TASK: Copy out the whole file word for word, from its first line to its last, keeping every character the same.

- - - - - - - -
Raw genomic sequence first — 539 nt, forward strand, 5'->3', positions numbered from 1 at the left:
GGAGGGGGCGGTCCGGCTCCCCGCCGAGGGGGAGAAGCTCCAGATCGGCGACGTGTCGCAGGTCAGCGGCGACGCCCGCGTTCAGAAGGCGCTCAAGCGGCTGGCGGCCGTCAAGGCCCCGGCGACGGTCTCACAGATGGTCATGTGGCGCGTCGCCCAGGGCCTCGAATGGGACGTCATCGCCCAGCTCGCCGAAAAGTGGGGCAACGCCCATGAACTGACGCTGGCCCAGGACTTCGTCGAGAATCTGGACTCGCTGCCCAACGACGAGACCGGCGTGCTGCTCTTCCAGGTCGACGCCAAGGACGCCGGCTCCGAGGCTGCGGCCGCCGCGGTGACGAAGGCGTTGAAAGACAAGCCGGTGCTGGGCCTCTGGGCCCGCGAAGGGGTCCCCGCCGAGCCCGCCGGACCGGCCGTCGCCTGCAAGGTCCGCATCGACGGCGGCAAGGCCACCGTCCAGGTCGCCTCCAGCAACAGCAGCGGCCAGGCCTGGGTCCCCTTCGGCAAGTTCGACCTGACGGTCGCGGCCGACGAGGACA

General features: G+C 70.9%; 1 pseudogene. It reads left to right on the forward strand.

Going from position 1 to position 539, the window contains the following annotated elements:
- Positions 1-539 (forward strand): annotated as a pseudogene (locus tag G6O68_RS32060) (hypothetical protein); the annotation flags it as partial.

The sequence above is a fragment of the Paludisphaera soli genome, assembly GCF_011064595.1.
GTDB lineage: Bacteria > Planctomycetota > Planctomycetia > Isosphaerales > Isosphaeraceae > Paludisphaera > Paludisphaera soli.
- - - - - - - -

Raw genomic sequence first — 539 nt, forward strand, 5'->3', positions numbered from 1 at the left:
GGAGGGGGCGGTCCGGCTCCCCGCCGAGGGGGAGAAGCTCCAGATCGGCGACGTGTCGCAGGTCAGCGGCGACGCCCGCGTTCAGAAGGCGCTCAAGCGGCTGGCGGCCGTCAAGGCCCCGGCGACGGTCTCACAGATGGTCATGTGGCGCGTCGCCCAGGGCCTCGAATGGGACGTCATCGCCCAGCTCGCCGAAAAGTGGGGCAACGCCCATGAACTGACGCTGGCCCAGGACTTCGTCGAGAATCTGGACTCGCTGCCCAACGACGAGACCGGCGTGCTGCTCTTCCAGGTCGACGCCAAGGACGCCGGCTCCGAGGCTGCGGCCGCCGCGGTGACGAAGGCGTTGAAAGACAAGCCGGTGCTGGGCCTCTGGGCCCGCGAAGGGGTCCCCGCCGAGCCCGCCGGACCGGCCGTCGCCTGCAAGGTCCGCATCGACGGCGGCAAGGCCACCGTCCAGGTCGCCTCCAGCAACAGCAGCGGCCAGGCCTGGGTCCCCTTCGGCAAGTTCGACCTGACGGTCGCGGCCGACGAGGACA

General features: G+C 70.9%; 1 pseudogene. It reads left to right on the forward strand.

Going from position 1 to position 539, the window contains the following annotated elements:
- Positions 1-539 (forward strand): annotated as a pseudogene (locus tag G6O68_RS32060) (hypothetical protein); the annotation flags it as partial.

The sequence above is a fragment of the Paludisphaera soli genome, assembly GCF_011064595.1.
GTDB lineage: Bacteria > Planctomycetota > Planctomycetia > Isosphaerales > Isosphaeraceae > Paludisphaera > Paludisphaera soli.